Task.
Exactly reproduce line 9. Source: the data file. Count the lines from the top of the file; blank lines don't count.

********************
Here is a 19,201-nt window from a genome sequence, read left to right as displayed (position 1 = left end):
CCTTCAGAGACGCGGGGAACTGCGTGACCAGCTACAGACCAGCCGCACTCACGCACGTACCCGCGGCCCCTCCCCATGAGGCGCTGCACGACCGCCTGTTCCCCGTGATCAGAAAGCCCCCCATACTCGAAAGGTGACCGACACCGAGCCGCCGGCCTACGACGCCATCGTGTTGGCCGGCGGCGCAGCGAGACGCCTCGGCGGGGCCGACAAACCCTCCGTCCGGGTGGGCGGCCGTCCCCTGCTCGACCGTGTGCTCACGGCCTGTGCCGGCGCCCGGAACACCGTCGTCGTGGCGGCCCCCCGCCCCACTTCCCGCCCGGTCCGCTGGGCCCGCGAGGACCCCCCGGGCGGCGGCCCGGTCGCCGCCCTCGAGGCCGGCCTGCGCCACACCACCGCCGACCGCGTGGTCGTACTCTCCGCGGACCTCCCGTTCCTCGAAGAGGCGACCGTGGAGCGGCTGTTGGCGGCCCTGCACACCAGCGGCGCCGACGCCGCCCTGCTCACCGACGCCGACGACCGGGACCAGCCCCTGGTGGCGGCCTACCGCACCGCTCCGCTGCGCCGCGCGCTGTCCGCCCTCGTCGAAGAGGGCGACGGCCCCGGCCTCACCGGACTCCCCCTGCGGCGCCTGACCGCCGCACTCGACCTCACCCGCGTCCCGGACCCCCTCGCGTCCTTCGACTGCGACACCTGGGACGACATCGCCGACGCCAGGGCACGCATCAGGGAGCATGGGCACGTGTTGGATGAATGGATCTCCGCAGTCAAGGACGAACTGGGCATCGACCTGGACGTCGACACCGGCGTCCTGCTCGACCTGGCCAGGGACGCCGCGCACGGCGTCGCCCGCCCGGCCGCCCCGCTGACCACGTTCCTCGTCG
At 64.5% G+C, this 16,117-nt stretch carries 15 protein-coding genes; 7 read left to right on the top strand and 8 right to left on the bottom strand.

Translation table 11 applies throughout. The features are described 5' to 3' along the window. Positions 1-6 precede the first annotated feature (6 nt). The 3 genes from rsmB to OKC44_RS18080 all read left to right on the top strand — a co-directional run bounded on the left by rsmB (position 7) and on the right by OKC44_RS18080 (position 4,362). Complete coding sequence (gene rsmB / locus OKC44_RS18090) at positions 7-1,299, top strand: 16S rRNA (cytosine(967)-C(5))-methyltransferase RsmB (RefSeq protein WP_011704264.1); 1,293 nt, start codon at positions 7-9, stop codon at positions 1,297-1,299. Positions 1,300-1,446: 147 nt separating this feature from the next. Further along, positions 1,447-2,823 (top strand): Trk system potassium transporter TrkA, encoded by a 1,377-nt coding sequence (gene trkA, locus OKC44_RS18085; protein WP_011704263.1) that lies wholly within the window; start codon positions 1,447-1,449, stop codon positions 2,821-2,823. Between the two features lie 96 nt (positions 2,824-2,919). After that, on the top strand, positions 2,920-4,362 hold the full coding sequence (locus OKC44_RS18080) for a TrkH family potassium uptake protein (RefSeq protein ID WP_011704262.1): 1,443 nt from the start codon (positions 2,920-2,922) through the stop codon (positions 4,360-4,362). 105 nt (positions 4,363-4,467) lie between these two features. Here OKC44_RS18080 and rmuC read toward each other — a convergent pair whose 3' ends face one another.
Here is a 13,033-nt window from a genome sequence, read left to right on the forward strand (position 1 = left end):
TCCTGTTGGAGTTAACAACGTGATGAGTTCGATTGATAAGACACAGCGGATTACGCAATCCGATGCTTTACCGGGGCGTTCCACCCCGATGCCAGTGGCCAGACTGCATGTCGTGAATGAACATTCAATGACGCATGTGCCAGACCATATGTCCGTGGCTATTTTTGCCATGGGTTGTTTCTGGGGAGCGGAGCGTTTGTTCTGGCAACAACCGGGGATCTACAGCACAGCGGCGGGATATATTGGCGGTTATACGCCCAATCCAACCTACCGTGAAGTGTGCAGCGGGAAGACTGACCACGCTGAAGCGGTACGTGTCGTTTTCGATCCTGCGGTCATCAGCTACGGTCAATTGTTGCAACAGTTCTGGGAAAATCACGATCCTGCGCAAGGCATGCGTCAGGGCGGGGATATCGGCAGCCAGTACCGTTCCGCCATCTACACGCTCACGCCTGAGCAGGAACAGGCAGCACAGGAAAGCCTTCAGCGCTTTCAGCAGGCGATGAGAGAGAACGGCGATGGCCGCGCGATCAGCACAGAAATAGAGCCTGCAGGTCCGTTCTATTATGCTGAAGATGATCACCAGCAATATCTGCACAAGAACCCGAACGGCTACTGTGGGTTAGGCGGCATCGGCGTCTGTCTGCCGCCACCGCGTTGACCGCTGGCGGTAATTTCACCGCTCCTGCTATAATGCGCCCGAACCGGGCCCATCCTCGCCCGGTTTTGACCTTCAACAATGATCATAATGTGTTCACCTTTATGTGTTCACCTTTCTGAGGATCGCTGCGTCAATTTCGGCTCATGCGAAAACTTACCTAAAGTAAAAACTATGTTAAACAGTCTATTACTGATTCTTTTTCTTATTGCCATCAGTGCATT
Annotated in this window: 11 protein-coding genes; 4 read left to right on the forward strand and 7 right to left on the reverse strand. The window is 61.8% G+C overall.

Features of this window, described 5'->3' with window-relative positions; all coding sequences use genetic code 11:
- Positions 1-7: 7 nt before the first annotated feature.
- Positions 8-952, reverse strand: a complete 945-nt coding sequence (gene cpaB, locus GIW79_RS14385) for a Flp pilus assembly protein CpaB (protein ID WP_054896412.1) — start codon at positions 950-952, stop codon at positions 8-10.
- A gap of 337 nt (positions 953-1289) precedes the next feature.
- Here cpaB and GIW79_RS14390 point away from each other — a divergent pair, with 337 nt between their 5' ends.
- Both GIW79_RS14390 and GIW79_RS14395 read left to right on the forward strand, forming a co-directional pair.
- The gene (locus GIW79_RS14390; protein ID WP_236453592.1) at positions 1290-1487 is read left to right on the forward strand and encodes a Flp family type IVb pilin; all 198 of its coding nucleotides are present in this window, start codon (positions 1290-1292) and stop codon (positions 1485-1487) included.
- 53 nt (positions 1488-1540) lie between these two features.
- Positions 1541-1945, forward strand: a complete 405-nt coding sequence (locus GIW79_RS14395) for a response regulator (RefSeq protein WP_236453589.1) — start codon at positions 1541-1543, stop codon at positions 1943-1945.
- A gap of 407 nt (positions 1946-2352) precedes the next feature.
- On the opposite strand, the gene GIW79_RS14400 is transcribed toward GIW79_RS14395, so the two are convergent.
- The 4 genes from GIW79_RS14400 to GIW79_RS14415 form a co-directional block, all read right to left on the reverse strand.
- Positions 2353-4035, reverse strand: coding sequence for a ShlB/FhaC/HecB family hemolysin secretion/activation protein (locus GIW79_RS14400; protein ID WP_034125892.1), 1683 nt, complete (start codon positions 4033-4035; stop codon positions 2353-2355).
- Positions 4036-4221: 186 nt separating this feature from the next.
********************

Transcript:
- Positions 1-7: 7 nt before the first annotated feature.